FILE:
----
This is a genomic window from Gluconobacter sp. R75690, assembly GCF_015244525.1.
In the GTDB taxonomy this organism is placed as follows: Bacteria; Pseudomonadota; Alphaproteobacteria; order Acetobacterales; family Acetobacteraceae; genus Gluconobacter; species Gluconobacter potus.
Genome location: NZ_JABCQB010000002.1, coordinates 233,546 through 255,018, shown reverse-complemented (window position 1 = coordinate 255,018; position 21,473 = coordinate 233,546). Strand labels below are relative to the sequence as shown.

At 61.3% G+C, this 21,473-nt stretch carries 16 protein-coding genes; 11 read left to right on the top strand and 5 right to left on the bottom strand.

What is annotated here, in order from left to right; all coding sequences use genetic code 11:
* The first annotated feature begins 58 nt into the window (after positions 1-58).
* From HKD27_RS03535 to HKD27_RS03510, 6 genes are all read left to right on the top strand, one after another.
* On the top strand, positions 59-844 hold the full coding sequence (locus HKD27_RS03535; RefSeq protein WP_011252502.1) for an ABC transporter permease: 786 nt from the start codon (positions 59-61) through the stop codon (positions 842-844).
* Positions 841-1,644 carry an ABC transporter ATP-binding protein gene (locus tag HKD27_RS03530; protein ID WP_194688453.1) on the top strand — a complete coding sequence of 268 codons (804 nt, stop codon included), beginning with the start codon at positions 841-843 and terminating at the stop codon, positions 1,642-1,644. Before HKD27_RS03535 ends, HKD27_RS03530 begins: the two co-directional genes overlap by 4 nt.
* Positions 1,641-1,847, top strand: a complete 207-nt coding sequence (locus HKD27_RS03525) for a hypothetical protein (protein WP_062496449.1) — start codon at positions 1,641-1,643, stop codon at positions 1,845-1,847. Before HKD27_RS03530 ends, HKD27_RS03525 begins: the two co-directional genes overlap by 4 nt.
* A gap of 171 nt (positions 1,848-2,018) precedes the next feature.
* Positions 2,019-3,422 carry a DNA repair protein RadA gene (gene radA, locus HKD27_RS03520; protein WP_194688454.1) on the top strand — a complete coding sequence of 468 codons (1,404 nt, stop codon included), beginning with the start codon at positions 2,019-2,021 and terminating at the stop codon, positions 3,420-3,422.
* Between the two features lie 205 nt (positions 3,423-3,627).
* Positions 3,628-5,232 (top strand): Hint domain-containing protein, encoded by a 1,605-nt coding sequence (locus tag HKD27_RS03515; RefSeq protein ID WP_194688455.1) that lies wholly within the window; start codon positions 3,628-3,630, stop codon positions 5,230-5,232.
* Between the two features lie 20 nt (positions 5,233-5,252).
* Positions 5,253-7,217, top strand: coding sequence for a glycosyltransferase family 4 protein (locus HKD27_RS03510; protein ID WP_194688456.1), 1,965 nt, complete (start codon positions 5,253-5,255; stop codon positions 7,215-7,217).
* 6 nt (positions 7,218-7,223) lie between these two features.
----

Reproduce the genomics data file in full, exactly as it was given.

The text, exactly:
This is a genomic window from Gluconobacter sp. R75690, assembly GCF_015244525.1.
In the GTDB taxonomy this organism is placed as follows: Bacteria; Pseudomonadota; Alphaproteobacteria; order Acetobacterales; family Acetobacteraceae; genus Gluconobacter; species Gluconobacter potus.
Genome location: NZ_JABCQB010000002.1, coordinates 233,546 through 255,018, shown reverse-complemented (window position 1 = coordinate 255,018; position 21,473 = coordinate 233,546). Strand labels below are relative to the sequence as shown.

At 61.3% G+C, this 21,473-nt stretch carries 16 protein-coding genes; 11 read left to right on the top strand and 5 right to left on the bottom strand.

What is annotated here, in order from left to right; all coding sequences use genetic code 11:
* The first annotated feature begins 58 nt into the window (after positions 1-58).
* From HKD27_RS03535 to HKD27_RS03510, 6 genes are all read left to right on the top strand, one after another.
* On the top strand, positions 59-844 hold the full coding sequence (locus HKD27_RS03535; RefSeq protein WP_011252502.1) for an ABC transporter permease: 786 nt from the start codon (positions 59-61) through the stop codon (positions 842-844).
* Positions 841-1,644 carry an ABC transporter ATP-binding protein gene (locus tag HKD27_RS03530; protein ID WP_194688453.1) on the top strand — a complete coding sequence of 268 codons (804 nt, stop codon included), beginning with the start codon at positions 841-843 and terminating at the stop codon, positions 1,642-1,644. Before HKD27_RS03535 ends, HKD27_RS03530 begins: the two co-directional genes overlap by 4 nt.
* Positions 1,641-1,847, top strand: a complete 207-nt coding sequence (locus HKD27_RS03525) for a hypothetical protein (protein WP_062496449.1) — start codon at positions 1,641-1,643, stop codon at positions 1,845-1,847. Before HKD27_RS03530 ends, HKD27_RS03525 begins: the two co-directional genes overlap by 4 nt.
* A gap of 171 nt (positions 1,848-2,018) precedes the next feature.
* Positions 2,019-3,422 carry a DNA repair protein RadA gene (gene radA, locus HKD27_RS03520; protein WP_194688454.1) on the top strand — a complete coding sequence of 468 codons (1,404 nt, stop codon included), beginning with the start codon at positions 2,019-2,021 and terminating at the stop codon, positions 3,420-3,422.
* Between the two features lie 205 nt (positions 3,423-3,627).
* Positions 3,628-5,232 (top strand): Hint domain-containing protein, encoded by a 1,605-nt coding sequence (locus tag HKD27_RS03515; RefSeq protein ID WP_194688455.1) that lies wholly within the window; start codon positions 3,628-3,630, stop codon positions 5,230-5,232.
* Between the two features lie 20 nt (positions 5,233-5,252).
* Positions 5,253-7,217, top strand: coding sequence for a glycosyltransferase family 4 protein (locus HKD27_RS03510; protein ID WP_194688456.1), 1,965 nt, complete (start codon positions 5,253-5,255; stop codon positions 7,215-7,217).
* 6 nt (positions 7,218-7,223) lie between these two features.